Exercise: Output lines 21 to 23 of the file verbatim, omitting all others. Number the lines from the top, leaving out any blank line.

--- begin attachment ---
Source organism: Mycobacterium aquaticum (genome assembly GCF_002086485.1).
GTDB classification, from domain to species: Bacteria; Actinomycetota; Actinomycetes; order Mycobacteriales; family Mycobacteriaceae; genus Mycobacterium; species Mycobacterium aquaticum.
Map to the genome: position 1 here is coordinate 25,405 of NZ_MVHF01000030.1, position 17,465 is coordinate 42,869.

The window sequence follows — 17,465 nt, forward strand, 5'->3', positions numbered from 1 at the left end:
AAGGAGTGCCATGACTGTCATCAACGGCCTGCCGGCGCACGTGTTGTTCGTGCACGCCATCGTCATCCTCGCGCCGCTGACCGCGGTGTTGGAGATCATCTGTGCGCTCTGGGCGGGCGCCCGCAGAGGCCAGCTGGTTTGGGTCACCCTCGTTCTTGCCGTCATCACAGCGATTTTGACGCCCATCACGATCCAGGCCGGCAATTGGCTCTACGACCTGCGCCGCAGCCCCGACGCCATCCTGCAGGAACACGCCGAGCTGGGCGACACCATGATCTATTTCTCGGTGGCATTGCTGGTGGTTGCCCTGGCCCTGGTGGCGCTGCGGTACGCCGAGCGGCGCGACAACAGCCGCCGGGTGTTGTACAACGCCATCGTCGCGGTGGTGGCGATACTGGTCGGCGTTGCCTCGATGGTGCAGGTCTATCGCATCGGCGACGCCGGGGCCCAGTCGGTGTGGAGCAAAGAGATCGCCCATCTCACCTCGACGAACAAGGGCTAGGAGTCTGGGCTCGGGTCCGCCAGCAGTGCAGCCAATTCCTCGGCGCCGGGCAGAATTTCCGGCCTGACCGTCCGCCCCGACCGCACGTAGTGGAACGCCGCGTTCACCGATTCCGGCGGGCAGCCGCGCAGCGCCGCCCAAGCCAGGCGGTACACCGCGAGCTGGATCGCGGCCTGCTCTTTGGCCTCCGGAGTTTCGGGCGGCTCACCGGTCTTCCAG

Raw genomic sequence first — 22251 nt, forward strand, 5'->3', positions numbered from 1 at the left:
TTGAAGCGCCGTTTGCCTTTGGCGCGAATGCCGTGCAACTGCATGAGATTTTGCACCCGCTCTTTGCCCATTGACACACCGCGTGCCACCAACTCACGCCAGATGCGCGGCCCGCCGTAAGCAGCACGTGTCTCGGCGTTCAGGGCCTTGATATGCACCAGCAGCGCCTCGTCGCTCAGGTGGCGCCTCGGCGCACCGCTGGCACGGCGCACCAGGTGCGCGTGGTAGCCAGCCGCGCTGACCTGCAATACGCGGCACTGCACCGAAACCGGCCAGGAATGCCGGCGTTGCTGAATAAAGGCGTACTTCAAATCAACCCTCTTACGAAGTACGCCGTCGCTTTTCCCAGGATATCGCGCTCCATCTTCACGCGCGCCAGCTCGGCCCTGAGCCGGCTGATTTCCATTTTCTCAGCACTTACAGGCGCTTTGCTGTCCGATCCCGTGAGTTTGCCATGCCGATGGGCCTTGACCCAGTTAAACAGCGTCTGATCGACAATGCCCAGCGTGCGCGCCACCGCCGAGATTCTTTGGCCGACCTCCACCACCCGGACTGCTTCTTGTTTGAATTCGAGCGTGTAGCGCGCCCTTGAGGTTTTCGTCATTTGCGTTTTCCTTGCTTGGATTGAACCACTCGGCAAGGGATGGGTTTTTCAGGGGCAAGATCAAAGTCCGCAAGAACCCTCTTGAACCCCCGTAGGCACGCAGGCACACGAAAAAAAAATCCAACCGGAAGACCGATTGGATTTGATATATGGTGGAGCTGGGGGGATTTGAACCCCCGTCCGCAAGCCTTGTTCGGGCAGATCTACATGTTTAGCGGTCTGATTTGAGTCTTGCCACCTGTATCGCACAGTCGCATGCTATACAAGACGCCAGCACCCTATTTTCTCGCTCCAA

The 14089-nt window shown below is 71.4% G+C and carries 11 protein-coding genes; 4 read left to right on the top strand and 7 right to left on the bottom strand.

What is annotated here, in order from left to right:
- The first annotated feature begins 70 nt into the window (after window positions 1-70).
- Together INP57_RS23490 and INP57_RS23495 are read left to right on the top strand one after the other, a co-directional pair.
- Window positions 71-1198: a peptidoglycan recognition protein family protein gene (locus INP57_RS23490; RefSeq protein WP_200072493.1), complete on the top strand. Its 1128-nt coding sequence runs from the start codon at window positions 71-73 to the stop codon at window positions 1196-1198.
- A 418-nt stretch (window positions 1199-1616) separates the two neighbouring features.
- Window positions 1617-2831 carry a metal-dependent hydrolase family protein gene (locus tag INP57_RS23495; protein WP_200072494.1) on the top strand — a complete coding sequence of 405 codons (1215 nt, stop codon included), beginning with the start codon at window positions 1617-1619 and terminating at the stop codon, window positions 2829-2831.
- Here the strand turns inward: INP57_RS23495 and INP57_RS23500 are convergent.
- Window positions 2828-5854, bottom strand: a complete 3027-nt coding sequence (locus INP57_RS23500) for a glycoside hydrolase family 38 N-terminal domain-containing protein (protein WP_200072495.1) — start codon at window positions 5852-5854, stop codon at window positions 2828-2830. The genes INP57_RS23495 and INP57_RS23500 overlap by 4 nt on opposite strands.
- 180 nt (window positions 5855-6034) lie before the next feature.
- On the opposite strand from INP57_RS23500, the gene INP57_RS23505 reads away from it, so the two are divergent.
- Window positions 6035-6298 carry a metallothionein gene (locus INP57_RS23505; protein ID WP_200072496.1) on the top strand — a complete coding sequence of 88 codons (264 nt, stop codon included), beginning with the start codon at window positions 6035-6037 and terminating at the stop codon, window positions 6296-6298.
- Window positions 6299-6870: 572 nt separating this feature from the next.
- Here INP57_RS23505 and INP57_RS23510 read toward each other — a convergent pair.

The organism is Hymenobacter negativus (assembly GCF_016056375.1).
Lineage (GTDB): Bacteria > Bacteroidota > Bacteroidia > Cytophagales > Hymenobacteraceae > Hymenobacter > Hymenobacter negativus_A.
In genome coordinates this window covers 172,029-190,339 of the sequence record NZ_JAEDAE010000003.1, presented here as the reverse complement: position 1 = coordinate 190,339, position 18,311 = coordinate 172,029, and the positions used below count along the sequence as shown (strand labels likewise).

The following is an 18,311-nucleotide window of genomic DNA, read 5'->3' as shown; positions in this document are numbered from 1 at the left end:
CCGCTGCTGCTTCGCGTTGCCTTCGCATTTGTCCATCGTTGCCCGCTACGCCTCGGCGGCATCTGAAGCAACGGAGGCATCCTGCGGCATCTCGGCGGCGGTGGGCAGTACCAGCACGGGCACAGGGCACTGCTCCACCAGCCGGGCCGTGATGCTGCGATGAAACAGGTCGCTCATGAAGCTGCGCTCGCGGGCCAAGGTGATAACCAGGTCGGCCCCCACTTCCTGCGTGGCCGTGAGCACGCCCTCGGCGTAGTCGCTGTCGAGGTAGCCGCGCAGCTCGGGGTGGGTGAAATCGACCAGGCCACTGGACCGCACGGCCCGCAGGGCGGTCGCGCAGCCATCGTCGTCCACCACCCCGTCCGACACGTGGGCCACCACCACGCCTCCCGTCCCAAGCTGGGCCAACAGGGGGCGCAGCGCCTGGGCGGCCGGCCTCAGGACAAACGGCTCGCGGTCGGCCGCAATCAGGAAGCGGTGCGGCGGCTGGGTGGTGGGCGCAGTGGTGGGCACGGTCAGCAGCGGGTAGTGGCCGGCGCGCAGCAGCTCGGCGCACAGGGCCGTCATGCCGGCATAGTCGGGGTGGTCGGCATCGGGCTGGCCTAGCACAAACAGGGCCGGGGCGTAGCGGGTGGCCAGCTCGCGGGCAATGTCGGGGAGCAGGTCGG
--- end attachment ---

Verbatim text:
- Here INP57_RS23505 and INP57_RS23510 read toward each other — a convergent pair.

The organism is Hymenobacter negativus (assembly GCF_016056375.1).
Lineage (GTDB): Bacteria > Bacteroidota > Bacteroidia > Cytophagales > Hymenobacteraceae > Hymenobacter > Hymenobacter negativus_A.